Pop culture obsessives writing for the pop culture obsessed.

Anita Sarkeesian’s controversial but frequently incisive Feminist Frequency channel and “Tropes Vs Women In Video Games” YouTube series has returned with a new episode devoted to documenting sexism in game design. This time Sarkeesian turns her attention to the butt, though not with the admiration and wonder of noted butt enthusiast Tina Belcher of Bob’s Burgers. No, in this case, the issue is whether game designers unnecessarily draw attention to the butts of female characters while going out of their way to avoid depicting the butts of male characters altogether. Sarkeesian has compiled numerous examples to show that they do, and she argues that “these carefully crafted choices about camera angles and clothing significantly impact how players think about and relate to these characters.”

Naturally, this discussion begins with the Tomb Raider franchise and its scantily clad heroine, Lara Croft. Like many female characters, Croft is depicted from a third-person perspective in a full-body view in the early titles in her series, and the camera angle frequently puts Croft’s butt in the very center of the frame. But Croft is hardly alone in this respect. Catwoman is depicted in nearly the exact same way in Batman: Arkham City, for instance. Meanwhile, what about the male characters and their butts? Generally, says Sarkeesian, either the camera prevents the player from seeing male characters below the waist altogether, or the male characters’ posteriors are covered by costumes or props. There is an amusing sequence in which Sarkeesian points out that Batman’s cape seems specifically designed to keep anyone from seeing his muscled rear end. So is the answer to depict more male butts to keep it fair? Sarkeesian doesn’t think so. As she puts it,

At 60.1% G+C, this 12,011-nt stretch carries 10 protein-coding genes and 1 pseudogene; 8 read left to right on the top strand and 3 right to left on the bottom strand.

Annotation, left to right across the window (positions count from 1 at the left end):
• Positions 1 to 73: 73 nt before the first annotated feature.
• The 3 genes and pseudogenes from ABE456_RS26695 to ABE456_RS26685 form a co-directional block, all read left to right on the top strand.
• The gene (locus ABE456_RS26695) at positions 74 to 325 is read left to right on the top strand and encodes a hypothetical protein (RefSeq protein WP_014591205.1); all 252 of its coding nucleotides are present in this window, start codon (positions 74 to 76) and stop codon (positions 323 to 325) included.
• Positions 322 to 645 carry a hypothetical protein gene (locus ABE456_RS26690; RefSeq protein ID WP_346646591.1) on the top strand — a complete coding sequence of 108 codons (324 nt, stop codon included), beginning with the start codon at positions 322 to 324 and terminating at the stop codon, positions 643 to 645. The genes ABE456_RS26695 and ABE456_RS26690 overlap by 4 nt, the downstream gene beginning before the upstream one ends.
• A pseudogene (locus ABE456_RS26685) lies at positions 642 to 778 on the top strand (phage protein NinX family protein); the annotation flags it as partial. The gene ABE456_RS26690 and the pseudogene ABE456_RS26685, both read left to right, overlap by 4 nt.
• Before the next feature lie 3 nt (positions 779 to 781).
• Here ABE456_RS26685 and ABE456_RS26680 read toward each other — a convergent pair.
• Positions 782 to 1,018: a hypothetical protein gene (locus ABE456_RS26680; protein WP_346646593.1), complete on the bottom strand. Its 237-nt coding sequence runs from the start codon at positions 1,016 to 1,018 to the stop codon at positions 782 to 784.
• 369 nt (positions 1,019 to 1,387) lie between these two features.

Equal opportunity butt display is definitely not the answer. Rather, the solution is to de-emphasize the rear ends of female characters so that players are encouraged not to ogle and objectify these women but to identify and empathize with them as people.

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